The logic here is if someone does click the link, it’ll open, but when they close it your website will be there as a reminder that they’ve still got content to consume.

Internal Links

An internal link is a hyperlink that points to a different page on your own website.

A hyperlink on homepage pointing to is an example of an internal link that would help direct people to the blog page.

These are good for navigation.

They’re also good for SEO.

It helps spread the ‘power’ around your website.

This is a concept we haven’t touched yet, due to it being more advanced.

It's called link juice. We won’t go into detail… just know that you need to link your pages in a way logical way - make sure the person on the page would actually be interested in it. .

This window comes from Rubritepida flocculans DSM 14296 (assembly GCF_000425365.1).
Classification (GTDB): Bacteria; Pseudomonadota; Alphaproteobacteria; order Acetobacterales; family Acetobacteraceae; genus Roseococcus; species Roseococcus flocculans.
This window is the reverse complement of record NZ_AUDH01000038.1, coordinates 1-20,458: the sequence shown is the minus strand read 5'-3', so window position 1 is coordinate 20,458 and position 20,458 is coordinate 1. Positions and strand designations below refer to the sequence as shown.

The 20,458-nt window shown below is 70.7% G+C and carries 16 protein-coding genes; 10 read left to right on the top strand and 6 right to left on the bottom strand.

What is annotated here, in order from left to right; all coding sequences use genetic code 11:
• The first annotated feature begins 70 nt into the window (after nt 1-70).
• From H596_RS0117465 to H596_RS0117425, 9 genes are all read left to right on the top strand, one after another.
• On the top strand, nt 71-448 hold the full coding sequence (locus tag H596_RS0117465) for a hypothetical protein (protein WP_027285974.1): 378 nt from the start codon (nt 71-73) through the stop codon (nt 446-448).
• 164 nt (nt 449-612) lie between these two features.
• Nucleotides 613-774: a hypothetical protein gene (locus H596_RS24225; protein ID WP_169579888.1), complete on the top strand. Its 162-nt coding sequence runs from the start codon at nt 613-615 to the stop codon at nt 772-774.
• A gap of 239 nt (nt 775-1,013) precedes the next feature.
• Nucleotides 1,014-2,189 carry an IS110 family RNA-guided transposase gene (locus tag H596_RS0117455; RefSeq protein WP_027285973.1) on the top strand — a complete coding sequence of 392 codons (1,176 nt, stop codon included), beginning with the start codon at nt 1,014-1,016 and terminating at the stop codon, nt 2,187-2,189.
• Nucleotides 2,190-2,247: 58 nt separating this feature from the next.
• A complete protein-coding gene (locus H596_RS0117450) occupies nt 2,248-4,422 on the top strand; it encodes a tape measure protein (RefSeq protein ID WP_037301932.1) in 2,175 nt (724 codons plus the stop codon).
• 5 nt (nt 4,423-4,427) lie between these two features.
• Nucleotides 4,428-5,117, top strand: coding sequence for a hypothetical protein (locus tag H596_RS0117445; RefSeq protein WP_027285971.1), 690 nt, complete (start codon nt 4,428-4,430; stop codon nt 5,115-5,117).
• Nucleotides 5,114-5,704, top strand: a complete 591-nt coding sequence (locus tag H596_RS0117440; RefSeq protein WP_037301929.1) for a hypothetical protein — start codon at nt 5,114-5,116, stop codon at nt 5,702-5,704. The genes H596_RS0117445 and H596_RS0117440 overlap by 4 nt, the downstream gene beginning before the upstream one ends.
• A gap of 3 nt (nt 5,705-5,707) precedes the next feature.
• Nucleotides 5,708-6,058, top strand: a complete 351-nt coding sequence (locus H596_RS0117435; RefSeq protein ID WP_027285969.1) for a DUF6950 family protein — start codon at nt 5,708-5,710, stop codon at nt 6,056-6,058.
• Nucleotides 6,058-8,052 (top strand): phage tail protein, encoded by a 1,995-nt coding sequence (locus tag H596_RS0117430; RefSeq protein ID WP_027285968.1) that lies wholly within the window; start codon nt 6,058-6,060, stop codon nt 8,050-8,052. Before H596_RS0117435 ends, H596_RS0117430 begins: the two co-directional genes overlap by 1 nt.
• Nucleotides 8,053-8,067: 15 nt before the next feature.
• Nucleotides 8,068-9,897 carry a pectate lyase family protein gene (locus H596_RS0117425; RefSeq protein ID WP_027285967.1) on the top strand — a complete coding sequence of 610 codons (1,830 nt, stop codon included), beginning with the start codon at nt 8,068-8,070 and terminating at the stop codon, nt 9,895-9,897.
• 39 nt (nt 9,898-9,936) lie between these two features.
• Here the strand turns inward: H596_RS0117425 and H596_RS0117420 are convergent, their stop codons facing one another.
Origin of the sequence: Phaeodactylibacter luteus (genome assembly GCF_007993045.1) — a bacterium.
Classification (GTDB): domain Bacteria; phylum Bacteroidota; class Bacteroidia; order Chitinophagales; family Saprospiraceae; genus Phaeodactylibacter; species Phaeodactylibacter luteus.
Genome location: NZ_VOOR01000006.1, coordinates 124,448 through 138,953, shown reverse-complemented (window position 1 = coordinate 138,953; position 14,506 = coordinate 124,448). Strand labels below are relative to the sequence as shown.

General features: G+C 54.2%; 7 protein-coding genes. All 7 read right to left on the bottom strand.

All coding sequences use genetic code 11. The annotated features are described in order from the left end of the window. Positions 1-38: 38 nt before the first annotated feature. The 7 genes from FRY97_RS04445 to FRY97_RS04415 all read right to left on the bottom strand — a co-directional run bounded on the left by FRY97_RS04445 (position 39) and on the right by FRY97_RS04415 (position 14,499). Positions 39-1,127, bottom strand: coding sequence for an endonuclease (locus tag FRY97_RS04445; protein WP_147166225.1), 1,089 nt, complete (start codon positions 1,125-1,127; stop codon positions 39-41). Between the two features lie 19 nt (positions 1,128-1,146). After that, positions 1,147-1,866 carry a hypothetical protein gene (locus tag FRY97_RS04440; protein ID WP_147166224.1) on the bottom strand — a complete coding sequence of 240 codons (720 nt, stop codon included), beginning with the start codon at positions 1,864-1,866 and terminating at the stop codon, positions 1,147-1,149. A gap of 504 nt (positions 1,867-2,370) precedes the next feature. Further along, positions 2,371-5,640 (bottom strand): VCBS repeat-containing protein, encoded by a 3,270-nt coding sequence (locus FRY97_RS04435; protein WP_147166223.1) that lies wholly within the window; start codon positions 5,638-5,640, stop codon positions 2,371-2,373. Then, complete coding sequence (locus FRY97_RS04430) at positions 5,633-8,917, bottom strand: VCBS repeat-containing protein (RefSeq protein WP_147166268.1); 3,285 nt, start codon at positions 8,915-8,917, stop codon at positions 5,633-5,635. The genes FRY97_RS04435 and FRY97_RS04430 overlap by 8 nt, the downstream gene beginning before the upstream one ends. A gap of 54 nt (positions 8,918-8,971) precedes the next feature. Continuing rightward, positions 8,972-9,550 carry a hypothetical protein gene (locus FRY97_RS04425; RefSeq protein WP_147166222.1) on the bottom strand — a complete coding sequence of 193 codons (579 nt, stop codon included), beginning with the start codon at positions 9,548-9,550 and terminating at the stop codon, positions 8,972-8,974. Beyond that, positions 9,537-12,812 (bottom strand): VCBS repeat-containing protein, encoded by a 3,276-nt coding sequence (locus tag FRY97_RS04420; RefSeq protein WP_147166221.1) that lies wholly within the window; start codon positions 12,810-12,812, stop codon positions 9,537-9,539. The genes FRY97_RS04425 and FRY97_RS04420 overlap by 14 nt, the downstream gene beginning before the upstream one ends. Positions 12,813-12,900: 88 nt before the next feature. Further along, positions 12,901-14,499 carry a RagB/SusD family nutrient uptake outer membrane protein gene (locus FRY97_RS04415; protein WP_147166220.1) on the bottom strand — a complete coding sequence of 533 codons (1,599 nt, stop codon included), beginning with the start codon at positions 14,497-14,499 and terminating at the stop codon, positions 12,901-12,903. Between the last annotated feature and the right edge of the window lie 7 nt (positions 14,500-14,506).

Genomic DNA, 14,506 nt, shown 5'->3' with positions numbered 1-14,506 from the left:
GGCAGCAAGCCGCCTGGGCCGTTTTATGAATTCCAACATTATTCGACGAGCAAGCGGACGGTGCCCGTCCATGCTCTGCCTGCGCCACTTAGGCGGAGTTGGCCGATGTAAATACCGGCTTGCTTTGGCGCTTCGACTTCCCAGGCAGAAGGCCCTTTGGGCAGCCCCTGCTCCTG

I hope you’re seeing a pattern here: make your content for humans, not robots.

Alright, that’s enough basic SEO for one day…

Remember, you can ALWAYS optimize your site more. This guide is FAR from definitive, and the methods here can be tweaked for better results (or worse… shudder!) once you know what you’re doing.

However, unless you really know what you’re doing, or have someone holding your hand through the process, it’s a craps shoot when you start screwing with higher level SEO techniques.

This is meant to get you started on the right foot, and teach you best practices to build a solid foundation in which you will build your kingdom.

Stick to these basics for now, get your site optimized, and connect with more readers!

Before I leave you, I need to let you know…

SEO isn’t just about on-page tweaks.